Small Business: Avoiding burnout

Summertime is a perfect time to recharge entrepreneurial Summertime is a perfect time to recharge entrepreneurial batteries, but for many small business owners getting away for an extended period can be difficult. The experts say, plan and do it. Photo Credit: iStock

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Jamie Herzlich Newsday columnist Jamie Herzlich

Herzlich writes the Small Business column in Newsday. ...

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For many small-business owners, finding a work-life balance is difficult.

If they're not physically at their business, they're bringing work home with them -- and in many cases find it truly hard to detach.

This can lead to burnout, say experts.

"You don't really realize how burned out you get," says Alice Bredin, a Cambridge, Mass., small-business adviser for American Express OPEN, the small-business arm of American Express. "Only through taking a break do you recharge your batteries."

Summertime is a perfect time to do this, but for many entrepreneurs getting away for an extended period can be difficult.

A recent American Express OPEN survey found about 43 percent of small-business owners and managers surveyed were not planning on taking a full-week's vacation this summer.

Sometimes, lengthier vacations like a full week can be harder to pull off, but that doesn't mean you can't still get away, says Bredin.

Finding the time. If you feel you can't escape for seven days, perhaps you can take a three-day weekend or even just a day away "to get a break from business as usual," she says.

Anything that gets you physically away from the office for a period of time helps, says Rob Basso, president of Advantage Payroll Services in Freeport, who is planning to take two nonconsecutive weeks off this summer.

"Two weeks consecutively is a little too stressful for me," he says. While he's away, he carves out specified times to check email, generally three times during a week, for about 20 minutes to a half-hour each clip. He has also delegated someone back at his office to handle anything pressing.

"When you're not there, 'knight' somebody that could act in your stead with the same professional manner that you want to project," Basso says.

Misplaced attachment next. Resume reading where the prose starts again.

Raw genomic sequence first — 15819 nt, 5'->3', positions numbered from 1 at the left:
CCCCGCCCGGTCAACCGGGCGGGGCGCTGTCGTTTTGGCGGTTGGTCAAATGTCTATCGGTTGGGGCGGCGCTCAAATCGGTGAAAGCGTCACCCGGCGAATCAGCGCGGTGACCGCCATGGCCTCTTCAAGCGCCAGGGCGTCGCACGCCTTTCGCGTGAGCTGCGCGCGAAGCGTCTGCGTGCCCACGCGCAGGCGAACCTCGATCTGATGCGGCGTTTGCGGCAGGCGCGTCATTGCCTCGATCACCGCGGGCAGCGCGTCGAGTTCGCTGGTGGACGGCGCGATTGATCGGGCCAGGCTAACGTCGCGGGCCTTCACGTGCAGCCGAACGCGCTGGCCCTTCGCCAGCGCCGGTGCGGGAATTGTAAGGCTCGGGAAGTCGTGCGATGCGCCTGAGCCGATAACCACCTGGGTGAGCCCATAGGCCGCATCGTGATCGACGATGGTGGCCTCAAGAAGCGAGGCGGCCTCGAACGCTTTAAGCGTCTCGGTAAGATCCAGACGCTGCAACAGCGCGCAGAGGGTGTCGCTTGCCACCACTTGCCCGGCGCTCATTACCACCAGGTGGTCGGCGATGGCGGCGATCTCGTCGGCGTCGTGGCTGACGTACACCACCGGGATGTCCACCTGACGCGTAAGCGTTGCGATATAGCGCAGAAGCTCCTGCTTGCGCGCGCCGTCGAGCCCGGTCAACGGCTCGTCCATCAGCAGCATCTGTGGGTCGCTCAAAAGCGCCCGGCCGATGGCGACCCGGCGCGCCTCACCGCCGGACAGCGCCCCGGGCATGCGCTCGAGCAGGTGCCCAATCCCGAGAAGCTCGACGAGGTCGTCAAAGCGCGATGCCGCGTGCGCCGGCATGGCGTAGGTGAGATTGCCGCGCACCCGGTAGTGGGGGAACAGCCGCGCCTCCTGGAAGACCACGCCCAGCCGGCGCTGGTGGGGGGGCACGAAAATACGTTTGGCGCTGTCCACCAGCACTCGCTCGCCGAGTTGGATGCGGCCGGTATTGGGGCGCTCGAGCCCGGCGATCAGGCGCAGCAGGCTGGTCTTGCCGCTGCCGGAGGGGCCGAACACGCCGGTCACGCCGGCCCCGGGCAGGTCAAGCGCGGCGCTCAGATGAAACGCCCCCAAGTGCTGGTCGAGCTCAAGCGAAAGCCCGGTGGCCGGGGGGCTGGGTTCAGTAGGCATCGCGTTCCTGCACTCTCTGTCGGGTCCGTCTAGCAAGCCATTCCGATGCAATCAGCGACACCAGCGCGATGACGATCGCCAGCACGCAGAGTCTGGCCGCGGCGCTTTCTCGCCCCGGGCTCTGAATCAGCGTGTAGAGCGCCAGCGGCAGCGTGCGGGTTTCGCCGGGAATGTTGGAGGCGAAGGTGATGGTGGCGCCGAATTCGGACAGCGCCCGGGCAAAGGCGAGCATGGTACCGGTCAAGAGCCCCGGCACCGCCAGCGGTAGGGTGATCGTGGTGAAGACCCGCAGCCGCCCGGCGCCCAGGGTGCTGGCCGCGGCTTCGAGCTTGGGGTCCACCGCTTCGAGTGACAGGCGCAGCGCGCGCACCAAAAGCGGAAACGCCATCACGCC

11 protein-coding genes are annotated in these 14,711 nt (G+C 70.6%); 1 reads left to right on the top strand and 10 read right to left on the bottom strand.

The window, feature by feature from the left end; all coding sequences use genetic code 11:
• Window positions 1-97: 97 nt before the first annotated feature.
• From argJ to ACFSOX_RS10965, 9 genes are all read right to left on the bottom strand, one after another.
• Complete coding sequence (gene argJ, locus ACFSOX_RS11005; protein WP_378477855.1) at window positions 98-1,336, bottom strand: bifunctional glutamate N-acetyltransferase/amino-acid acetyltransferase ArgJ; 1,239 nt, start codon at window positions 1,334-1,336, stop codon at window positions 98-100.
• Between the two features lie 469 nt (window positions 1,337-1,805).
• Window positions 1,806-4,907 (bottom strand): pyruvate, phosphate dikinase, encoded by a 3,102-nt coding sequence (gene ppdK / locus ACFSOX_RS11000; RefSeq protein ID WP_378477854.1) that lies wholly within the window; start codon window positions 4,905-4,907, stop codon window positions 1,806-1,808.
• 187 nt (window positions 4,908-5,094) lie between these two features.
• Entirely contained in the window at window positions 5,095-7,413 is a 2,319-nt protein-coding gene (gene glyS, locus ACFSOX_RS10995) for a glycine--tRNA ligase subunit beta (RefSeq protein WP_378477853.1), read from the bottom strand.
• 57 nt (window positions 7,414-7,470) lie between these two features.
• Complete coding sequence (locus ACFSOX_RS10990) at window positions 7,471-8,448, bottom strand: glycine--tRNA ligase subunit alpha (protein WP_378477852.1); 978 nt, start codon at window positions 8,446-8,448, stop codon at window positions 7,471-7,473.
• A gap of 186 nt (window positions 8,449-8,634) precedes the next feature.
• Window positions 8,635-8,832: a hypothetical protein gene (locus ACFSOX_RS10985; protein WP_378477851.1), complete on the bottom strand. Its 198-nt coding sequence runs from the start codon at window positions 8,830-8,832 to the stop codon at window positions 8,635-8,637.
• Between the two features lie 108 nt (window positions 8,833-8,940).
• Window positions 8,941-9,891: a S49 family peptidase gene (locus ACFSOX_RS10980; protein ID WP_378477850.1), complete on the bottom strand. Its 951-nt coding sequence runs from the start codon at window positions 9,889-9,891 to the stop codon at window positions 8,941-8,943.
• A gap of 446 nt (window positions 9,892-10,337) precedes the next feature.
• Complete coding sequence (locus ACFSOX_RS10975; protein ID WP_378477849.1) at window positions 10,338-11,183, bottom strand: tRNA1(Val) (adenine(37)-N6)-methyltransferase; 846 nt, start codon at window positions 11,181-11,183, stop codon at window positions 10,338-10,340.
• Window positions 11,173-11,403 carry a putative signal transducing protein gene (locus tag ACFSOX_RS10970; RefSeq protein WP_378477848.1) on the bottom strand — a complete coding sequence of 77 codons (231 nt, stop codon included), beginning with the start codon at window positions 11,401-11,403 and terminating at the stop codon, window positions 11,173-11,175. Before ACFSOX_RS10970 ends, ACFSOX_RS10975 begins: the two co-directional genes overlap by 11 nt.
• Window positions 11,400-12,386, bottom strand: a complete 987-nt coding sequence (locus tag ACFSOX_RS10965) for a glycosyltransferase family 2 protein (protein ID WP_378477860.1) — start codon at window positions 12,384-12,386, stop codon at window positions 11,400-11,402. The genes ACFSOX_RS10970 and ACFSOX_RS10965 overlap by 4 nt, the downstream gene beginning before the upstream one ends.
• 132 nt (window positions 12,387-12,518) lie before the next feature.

Share the burden, recommends Marc Miller, president of Chief Motivation Officer, an executive coach and business consultant in Plainview.

Either delegate responsibilities or outsource tasks if you're a solopreneur, he notes. No one can spend 24/7 running their business. You need to find some downtime.

For instance, during the workweek Basso carves out regular times to exercise, which he says helps alleviate burnout.

"Without exercise, I wouldn't have survived the last 16 years of running this business," says Basso, who is also co-creator of BusyFit, a 25-minute workout on DVD.

Detaching. Basso also carves out family time after work.

"I made a deal with my kids and wife that from dinner time until the children go to bed, I will not have the phone available to me," says Basso.

Don't feel guilty about making time to do this, says Miller.

"Small-business owners usually have trouble setting limits and boundaries on their own time and energy," he notes.

You don't have to physically always be in your office space. Mobile technology has made it easy to check in, and many small-business owners are utilizing it during their off time.

"Nearly half of small-business owners plan to work remotely for at least two weeks this summer," according to Janine Pelosi, senior marketing manager for San Jose, Calif.-based Cisco WebEx Online, which recently conducted a survey of 500 U.S. small-business owners. "It's hard for small-business owners to truly get away."

Technology like online meeting tools can help business owners stay connected as long as they set limits. If you spend your entire time-off working, then you're not really detaching, which will have repercussions in the long run.

"If you don't take time off to replenish yourself, your emotional and physical well-being will suffer and so will your business," says Miller.

FAST FACT

67 percent. Portion of small-business owners who are planning a summer vacation this year. Of those vacationing, 89 percent plan to leave town instead of having a "staycation."


Source: Staples survey

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